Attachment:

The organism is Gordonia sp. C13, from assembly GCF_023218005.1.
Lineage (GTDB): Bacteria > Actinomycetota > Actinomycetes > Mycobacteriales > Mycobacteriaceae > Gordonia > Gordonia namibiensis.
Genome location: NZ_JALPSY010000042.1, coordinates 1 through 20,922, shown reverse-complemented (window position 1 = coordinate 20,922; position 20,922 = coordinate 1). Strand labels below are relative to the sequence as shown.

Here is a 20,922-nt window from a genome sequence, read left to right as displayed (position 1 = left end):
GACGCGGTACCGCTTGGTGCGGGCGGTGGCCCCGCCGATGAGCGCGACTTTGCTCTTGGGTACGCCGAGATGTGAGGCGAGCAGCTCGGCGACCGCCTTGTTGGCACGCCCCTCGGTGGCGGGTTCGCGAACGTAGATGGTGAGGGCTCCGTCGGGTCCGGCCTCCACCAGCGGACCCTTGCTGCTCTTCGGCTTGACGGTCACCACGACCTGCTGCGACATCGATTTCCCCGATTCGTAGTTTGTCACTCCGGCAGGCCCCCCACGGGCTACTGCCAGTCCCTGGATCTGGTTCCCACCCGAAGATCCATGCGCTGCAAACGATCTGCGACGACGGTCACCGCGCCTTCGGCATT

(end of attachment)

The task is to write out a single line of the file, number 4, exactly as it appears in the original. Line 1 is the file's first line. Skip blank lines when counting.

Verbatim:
Here is a 20,922-nt window from a genome sequence, read left to right as displayed (position 1 = left end):